According to Joel Sherman and Mark Feinsand, the next general manager of the New York Mets will be agent Brodie Van Wagenen.
Sources: Terms have been agreed to between Brodie Van Wagenen and #Mets. If contract language can be finalized a deal will be completed as early as today for him to be run baseball operations.
— Joel Sherman (@Joelsherman1) October 27, 2018
Van Wagenen, who unlike most sports agents is not an attorney, is part of the sports division of Creative Artists Agency, which represents athletes, actors, and other artists. Van Wagenen, it should be noted, is co-head of CAA Sports, the agency’s athletic representation arm. But Van Wagenen is more than just an ordinary baseball agent; he negotiated Robinson Cano‘s 10-year megadeal with the Seattle Mariners, Ryan Zimmerman’s nine-figure pact with Washington, and Yoenis Cespedes‘ current deal with the Mets. In other words, Van Wagenen represents some of the sport’s biggest stars.
There’s little doubt that Van Wagenen’s experience negotiating some of the sport’s largest contracts gives him a significant amount of experience that will serve him well in his new role. Van Wagenen has also garnered a reputation as one of the most player-friendly voices in the industry, which makes this move perhaps all the more surprising. For instance, during the famously slow 2017-18 offseason, he accused MLB owners of collusion and threatened that players would boycott spring training. He also has demanded trades for players who don’t receive contract extensions.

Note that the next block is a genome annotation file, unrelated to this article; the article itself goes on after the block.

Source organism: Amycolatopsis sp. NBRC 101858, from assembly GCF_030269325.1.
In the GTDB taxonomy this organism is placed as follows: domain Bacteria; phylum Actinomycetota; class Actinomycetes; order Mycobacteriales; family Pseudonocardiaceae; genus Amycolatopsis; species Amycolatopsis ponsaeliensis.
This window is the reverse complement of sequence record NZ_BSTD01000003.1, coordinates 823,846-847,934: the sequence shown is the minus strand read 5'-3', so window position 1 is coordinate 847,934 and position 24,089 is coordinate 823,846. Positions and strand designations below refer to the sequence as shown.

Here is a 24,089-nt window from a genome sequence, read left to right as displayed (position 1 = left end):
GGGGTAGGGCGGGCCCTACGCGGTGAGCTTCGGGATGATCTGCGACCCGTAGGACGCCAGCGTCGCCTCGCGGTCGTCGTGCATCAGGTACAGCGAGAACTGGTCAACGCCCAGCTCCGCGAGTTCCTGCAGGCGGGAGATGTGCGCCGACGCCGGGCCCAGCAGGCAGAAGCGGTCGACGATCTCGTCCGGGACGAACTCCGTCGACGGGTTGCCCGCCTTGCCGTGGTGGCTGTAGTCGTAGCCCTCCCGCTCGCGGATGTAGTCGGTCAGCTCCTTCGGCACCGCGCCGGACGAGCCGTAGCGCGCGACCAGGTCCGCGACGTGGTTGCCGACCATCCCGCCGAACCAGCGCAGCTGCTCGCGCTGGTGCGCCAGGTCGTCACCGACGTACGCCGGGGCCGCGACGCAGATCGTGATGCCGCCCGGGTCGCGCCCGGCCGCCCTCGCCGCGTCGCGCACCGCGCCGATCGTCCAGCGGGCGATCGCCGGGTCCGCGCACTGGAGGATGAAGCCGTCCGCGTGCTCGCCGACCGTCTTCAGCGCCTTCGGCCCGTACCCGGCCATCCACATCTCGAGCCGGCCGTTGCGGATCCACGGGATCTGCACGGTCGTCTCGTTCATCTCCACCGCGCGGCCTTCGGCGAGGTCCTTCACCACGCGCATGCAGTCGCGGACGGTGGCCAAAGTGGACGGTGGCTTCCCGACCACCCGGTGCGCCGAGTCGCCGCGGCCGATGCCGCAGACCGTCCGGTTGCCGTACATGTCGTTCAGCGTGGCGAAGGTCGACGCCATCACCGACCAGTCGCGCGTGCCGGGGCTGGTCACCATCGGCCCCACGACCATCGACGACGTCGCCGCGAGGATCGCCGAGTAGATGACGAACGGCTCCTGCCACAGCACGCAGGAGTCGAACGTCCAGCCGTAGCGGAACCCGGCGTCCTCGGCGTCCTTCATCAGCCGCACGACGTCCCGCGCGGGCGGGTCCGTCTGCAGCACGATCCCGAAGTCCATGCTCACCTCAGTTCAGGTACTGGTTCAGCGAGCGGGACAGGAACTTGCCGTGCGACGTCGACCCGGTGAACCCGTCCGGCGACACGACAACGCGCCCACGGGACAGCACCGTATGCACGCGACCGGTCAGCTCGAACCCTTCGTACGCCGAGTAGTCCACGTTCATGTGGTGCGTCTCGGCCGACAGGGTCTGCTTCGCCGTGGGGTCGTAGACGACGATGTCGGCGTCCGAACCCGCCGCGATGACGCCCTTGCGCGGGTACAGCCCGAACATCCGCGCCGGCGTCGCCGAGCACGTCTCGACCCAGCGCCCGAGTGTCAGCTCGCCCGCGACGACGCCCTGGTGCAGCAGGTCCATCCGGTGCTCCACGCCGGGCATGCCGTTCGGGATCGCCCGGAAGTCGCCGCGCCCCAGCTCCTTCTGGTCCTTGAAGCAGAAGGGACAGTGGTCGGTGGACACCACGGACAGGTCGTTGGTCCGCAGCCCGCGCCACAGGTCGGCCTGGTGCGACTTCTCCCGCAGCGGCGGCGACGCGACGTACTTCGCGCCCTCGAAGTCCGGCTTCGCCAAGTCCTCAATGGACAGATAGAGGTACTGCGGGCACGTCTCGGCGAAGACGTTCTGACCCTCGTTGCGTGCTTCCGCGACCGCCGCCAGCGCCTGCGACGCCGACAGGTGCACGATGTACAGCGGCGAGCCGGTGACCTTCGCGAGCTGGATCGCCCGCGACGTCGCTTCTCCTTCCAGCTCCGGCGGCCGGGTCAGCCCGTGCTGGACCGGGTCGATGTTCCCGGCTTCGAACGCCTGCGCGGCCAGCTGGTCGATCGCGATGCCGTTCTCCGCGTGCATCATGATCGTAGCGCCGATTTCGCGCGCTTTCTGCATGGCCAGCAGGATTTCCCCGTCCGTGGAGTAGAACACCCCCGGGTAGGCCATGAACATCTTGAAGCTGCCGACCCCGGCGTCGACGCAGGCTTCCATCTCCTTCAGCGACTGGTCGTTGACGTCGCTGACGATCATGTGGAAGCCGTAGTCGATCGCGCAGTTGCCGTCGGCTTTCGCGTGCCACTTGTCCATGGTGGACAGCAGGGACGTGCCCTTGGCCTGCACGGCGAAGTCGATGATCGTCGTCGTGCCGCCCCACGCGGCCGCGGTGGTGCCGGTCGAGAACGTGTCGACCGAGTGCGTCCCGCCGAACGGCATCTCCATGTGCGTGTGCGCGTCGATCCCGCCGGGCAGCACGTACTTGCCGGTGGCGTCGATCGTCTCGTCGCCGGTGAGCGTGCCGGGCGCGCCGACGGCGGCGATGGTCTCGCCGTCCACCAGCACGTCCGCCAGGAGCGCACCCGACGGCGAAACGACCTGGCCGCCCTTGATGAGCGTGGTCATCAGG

More from Van Wagenen: “If the Mets don’t share same interest, we believe their best course of action is to seriously consider trade opportunities now.
The inertia of current situation could complicate Jacob’s relationship with the club and creates an atmosphere of indecision.”
— Ken Rosenthal (@Ken_Rosenthal) July 16, 2018
On the surface, it seems as though the addition of a player agent to a major-league front office could represent a boon for the union.
On the other hand, it isn’t Van Wagenen’s experience about which many in the industry are concerned.
— Andrew Marchand (@AndrewMarchand) October 23, 2018
— Denis Gorman (@DenisGorman) October 27, 2018
For Scott Boras, the concern is the inevitable conflicts of interest that will arise for an agent who has switched sides to work for a front office.
Scott Boras, the highest-profile agent in baseball, said he has been approached by teams about a similar position and has turned down every opportunity to interview. He said the conflicts of interest could be unavoidable.
“If someone came to my son and made a commitment to him, and said I want to care about your interests, and then he took all that information that my son had given him over time, and then he went to work for a team and used that to negotiate against me, I would be very upset,” Boras told the Los Angeles Times on Friday.